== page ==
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NR Kiwanis Club plans

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One of New Richmond's most established service organizations is in the midst of a membership drive to find new members.

The Kiwanis Club, which celebrated its 90th anniversary last year, currently has 33 members.

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But one of the organization's newest members, Erin Eneboe, would like to see those numbers grow.

As a relative newcomer to New Richmond, Eneboe and her husband, Dirk, were looking for ways to connect better with the community. They found the perfect connection when they joined Kiwanis, she said.

"I learned more in the first week at Kiwanis than I had during the three previous years," she said.

The Kiwanis Club meets weekly at 6:30 p.m. Mondays at New Richmond Family Restaurant.

Business and community leaders gather to conduct business of the club, plan community projects and socialize.

"The diversity is the interesting part of the club," Eneboe said. "You can meet a retired teacher, or the former mayor, or a banker. That kind of diversity is what we want more of."

The common goal of each of those members, Eneboe said, is to give back to the community. The club and its members are very involved in sponsoring a Boy Scout troop, offering an annual Easter egg hunt and providing children's games at the Fourth of July celebration, among other things.

The Kiwanis Club has been an integral part of New Richmond's history over the years. Historically, the community's leaders were always members of the organization.

Today, that tradition lives on, Eneboe said, with quite a few members having joined many years ago.

"They've all been active in the community for so many years," she said. "It's a very proud organization."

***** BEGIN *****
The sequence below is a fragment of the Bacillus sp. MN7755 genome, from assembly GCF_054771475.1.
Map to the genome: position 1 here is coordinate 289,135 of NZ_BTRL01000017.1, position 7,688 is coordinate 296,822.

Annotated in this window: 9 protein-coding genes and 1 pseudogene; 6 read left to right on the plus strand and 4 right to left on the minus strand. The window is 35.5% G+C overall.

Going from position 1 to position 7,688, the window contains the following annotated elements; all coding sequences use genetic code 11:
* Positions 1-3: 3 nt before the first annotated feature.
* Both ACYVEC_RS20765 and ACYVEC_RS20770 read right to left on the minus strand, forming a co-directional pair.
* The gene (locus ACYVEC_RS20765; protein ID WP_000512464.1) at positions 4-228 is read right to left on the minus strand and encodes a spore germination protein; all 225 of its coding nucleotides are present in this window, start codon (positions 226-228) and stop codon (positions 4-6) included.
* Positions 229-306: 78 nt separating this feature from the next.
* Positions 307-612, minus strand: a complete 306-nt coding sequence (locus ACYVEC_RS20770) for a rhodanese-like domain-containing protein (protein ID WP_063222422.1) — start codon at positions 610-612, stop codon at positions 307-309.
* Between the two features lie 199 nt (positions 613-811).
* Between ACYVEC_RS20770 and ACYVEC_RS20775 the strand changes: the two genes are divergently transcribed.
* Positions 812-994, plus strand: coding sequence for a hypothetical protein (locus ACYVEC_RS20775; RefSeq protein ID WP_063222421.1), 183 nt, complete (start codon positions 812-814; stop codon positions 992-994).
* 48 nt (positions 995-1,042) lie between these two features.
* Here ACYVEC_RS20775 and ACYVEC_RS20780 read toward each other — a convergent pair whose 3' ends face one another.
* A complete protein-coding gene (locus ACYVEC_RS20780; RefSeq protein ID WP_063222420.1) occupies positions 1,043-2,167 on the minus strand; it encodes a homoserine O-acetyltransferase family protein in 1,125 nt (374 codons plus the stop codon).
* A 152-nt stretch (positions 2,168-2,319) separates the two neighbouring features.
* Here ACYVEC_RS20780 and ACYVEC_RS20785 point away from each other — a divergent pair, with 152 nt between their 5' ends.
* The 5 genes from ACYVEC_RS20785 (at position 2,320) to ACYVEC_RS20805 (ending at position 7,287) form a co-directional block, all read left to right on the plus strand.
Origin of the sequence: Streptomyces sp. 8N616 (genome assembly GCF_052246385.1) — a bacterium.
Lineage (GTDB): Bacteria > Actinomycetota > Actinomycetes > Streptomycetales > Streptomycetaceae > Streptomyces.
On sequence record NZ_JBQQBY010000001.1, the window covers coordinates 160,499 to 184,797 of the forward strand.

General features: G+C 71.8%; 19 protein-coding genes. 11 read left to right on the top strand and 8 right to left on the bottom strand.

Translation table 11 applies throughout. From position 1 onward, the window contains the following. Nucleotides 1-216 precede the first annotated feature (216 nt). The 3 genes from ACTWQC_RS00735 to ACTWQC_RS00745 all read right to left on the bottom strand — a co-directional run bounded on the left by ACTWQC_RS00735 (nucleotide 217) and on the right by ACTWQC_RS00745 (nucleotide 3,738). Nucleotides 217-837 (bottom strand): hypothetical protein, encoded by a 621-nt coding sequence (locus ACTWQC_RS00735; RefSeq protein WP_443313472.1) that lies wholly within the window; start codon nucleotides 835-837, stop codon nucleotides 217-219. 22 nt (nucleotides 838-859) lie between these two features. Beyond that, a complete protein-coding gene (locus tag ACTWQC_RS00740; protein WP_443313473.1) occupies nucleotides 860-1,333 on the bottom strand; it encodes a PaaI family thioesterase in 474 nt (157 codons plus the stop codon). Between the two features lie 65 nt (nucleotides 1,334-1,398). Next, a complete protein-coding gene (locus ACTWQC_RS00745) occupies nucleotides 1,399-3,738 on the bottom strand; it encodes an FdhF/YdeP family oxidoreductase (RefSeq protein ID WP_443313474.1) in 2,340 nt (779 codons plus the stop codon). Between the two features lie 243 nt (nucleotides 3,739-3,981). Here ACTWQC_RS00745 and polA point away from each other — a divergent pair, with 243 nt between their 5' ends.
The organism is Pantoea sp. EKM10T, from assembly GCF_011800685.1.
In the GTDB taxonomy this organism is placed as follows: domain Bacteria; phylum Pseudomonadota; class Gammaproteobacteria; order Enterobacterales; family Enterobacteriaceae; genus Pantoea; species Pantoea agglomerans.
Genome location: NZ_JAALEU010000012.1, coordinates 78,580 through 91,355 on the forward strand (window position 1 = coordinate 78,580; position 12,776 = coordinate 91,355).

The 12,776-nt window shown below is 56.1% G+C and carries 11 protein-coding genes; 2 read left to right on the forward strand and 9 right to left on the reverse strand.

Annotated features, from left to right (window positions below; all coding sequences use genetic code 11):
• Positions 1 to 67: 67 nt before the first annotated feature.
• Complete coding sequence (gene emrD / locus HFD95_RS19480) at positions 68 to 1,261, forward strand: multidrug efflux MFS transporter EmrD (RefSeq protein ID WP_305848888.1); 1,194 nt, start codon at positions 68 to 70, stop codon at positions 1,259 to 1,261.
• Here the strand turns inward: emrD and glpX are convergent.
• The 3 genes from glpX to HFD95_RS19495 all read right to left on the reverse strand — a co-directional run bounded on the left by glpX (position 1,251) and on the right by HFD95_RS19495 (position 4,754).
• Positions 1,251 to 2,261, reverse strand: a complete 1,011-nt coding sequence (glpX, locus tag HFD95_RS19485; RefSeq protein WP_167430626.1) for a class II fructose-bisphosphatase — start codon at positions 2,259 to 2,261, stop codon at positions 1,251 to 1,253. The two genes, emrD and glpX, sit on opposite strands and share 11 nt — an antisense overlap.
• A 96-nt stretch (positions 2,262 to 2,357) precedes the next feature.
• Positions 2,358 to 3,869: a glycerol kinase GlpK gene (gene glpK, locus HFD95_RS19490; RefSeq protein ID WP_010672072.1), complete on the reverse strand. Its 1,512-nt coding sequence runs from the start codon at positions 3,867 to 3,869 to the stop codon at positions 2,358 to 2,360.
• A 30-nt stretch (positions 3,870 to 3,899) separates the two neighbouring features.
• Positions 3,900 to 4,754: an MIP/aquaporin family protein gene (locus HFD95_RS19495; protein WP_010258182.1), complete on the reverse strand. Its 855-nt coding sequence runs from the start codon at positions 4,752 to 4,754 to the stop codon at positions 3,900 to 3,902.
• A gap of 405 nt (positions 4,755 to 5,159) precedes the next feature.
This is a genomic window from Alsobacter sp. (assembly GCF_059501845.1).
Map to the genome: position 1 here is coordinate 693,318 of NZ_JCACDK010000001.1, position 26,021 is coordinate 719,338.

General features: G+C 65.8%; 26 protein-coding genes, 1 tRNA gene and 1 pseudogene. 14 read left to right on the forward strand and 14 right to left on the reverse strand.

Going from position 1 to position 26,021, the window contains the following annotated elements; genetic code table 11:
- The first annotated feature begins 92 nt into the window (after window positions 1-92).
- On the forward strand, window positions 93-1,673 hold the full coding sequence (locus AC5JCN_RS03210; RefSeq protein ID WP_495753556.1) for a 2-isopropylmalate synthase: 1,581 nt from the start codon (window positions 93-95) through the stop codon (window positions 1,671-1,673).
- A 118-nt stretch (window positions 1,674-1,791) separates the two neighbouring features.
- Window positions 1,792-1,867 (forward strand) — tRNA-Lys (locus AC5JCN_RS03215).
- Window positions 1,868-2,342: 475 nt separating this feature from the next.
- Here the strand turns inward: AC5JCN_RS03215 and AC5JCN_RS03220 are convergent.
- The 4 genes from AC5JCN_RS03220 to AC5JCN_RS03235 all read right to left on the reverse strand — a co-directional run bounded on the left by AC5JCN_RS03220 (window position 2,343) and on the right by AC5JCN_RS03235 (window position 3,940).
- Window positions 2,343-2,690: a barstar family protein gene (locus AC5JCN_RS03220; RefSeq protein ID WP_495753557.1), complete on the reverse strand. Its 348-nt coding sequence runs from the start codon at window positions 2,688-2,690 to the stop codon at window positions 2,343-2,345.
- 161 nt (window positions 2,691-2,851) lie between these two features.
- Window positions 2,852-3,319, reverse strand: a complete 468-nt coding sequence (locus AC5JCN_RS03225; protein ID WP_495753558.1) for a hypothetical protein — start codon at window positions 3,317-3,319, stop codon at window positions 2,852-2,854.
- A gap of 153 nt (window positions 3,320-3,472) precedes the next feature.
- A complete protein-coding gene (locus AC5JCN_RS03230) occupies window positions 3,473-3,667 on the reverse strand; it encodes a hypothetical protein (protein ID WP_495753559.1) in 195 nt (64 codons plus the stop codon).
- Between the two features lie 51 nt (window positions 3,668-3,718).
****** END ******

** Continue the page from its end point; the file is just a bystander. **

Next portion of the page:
David Schnitzler, former mayor of New Richmond, has been a member for more than 20 years and continues to be active.

"It's a great organization," he said. "And it's a good place to meet and talk to people."

Schnitzler said he's especially proud of the organization's ties with youth organizations.

"Kiwanis is all about kids," he said. "I think that's really important."

Another longtime member, John Soderberg, agreed.

"The Kiwanis helps make leaders out of kids," he said.

Soderberg said he followed his father's footsteps when he joined the club.

"I wanted to belong to an organization that gets things done," Soderberg explained. "And the Kiwanis always got things done. There were and are a lot of great people involved with them."

Even though many of the members have a long history, Eneboe said the hope is to strengthen the club even more by bringing in new blood.

"We haven't done a membership drive for quite some time," she said. "And bringing in new members helps bring in fresh ideas. The club is very welcoming to new members, which doesn't always happen with service organization."

The Kiwanis Club is planning a special open house from 7 a.m. to 7 p.m. Wednesday, Oct. 20, at the New Richmond Family Restaurant. Informational presentations will be conducted at 7:30 a.m., 12:30 p.m. and 6:30 p.m.

The Kiwanis Club's charter was approved in 1919 at a time when the city had just 2,100 residents (the smallest community to have a Kiwanis charter at that time). Yet the club has 70 founding members, exceeding the 50 required.

For more information, or to join, contact Charlie Cadenhead at 715-246-0060.

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